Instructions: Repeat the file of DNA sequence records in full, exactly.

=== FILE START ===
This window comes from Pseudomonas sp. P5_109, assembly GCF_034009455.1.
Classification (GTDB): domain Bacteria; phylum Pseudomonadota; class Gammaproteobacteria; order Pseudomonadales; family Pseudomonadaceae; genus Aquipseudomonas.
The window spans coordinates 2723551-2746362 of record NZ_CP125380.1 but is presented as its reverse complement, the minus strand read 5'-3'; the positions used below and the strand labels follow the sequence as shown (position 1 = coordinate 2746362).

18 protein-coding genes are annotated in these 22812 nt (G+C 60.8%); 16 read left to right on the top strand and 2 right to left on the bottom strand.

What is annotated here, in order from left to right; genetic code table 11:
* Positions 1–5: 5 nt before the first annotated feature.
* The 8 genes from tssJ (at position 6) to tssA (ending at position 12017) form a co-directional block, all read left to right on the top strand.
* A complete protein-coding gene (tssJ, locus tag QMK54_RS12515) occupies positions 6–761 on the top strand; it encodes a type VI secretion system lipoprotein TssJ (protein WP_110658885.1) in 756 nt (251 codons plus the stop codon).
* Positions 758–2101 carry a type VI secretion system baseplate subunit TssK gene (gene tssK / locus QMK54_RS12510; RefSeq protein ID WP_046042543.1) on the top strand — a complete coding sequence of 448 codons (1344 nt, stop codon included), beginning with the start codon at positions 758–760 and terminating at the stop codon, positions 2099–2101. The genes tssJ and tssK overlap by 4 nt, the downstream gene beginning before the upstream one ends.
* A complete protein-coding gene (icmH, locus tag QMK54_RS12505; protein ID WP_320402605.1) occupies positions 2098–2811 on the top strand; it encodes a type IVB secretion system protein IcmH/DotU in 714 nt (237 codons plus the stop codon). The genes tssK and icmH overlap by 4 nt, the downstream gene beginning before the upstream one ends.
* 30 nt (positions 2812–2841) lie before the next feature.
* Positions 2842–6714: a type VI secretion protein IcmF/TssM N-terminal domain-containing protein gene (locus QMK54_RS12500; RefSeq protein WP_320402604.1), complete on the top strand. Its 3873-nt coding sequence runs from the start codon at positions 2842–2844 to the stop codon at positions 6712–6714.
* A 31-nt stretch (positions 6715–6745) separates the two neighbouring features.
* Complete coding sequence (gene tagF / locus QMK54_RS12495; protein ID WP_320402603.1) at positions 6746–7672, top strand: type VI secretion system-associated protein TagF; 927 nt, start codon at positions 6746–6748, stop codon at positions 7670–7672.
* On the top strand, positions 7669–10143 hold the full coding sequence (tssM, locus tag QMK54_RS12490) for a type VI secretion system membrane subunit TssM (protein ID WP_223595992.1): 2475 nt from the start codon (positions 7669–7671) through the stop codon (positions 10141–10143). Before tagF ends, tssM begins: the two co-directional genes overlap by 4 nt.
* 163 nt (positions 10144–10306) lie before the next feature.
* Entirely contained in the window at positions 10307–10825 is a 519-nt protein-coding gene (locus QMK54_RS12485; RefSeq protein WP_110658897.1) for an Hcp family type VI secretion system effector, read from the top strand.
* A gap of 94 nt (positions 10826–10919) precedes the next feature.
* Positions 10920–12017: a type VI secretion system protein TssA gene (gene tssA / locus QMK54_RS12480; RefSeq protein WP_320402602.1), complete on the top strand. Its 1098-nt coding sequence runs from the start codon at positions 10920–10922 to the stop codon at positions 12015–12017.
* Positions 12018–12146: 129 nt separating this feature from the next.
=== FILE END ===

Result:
This window comes from Pseudomonas sp. P5_109, assembly GCF_034009455.1.
Classification (GTDB): domain Bacteria; phylum Pseudomonadota; class Gammaproteobacteria; order Pseudomonadales; family Pseudomonadaceae; genus Aquipseudomonas.
The window spans coordinates 2723551-2746362 of record NZ_CP125380.1 but is presented as its reverse complement, the minus strand read 5'-3'; the positions used below and the strand labels follow the sequence as shown (position 1 = coordinate 2746362).

18 protein-coding genes are annotated in these 22812 nt (G+C 60.8%); 16 read left to right on the top strand and 2 right to left on the bottom strand.

What is annotated here, in order from left to right; genetic code table 11:
* Positions 1–5: 5 nt before the first annotated feature.
* The 8 genes from tssJ (at position 6) to tssA (ending at position 12017) form a co-directional block, all read left to right on the top strand.
* A complete protein-coding gene (tssJ, locus tag QMK54_RS12515) occupies positions 6–761 on the top strand; it encodes a type VI secretion system lipoprotein TssJ (protein WP_110658885.1) in 756 nt (251 codons plus the stop codon).
* Positions 758–2101 carry a type VI secretion system baseplate subunit TssK gene (gene tssK / locus QMK54_RS12510; RefSeq protein ID WP_046042543.1) on the top strand — a complete coding sequence of 448 codons (1344 nt, stop codon included), beginning with the start codon at positions 758–760 and terminating at the stop codon, positions 2099–2101. The genes tssJ and tssK overlap by 4 nt, the downstream gene beginning before the upstream one ends.
* A complete protein-coding gene (icmH, locus tag QMK54_RS12505; protein ID WP_320402605.1) occupies positions 2098–2811 on the top strand; it encodes a type IVB secretion system protein IcmH/DotU in 714 nt (237 codons plus the stop codon). The genes tssK and icmH overlap by 4 nt, the downstream gene beginning before the upstream one ends.
* 30 nt (positions 2812–2841) lie before the next feature.
* Positions 2842–6714: a type VI secretion protein IcmF/TssM N-terminal domain-containing protein gene (locus QMK54_RS12500; RefSeq protein WP_320402604.1), complete on the top strand. Its 3873-nt coding sequence runs from the start codon at positions 2842–2844 to the stop codon at positions 6712–6714.
* A 31-nt stretch (positions 6715–6745) separates the two neighbouring features.
* Complete coding sequence (gene tagF / locus QMK54_RS12495; protein ID WP_320402603.1) at positions 6746–7672, top strand: type VI secretion system-associated protein TagF; 927 nt, start codon at positions 6746–6748, stop codon at positions 7670–7672.
* On the top strand, positions 7669–10143 hold the full coding sequence (tssM, locus tag QMK54_RS12490) for a type VI secretion system membrane subunit TssM (protein ID WP_223595992.1): 2475 nt from the start codon (positions 7669–7671) through the stop codon (positions 10141–10143). Before tagF ends, tssM begins: the two co-directional genes overlap by 4 nt.
* 163 nt (positions 10144–10306) lie before the next feature.
* Entirely contained in the window at positions 10307–10825 is a 519-nt protein-coding gene (locus QMK54_RS12485; RefSeq protein WP_110658897.1) for an Hcp family type VI secretion system effector, read from the top strand.
* A gap of 94 nt (positions 10826–10919) precedes the next feature.
* Positions 10920–12017: a type VI secretion system protein TssA gene (gene tssA / locus QMK54_RS12480; RefSeq protein WP_320402602.1), complete on the top strand. Its 1098-nt coding sequence runs from the start codon at positions 10920–10922 to the stop codon at positions 12015–12017.
* Positions 12018–12146: 129 nt separating this feature from the next.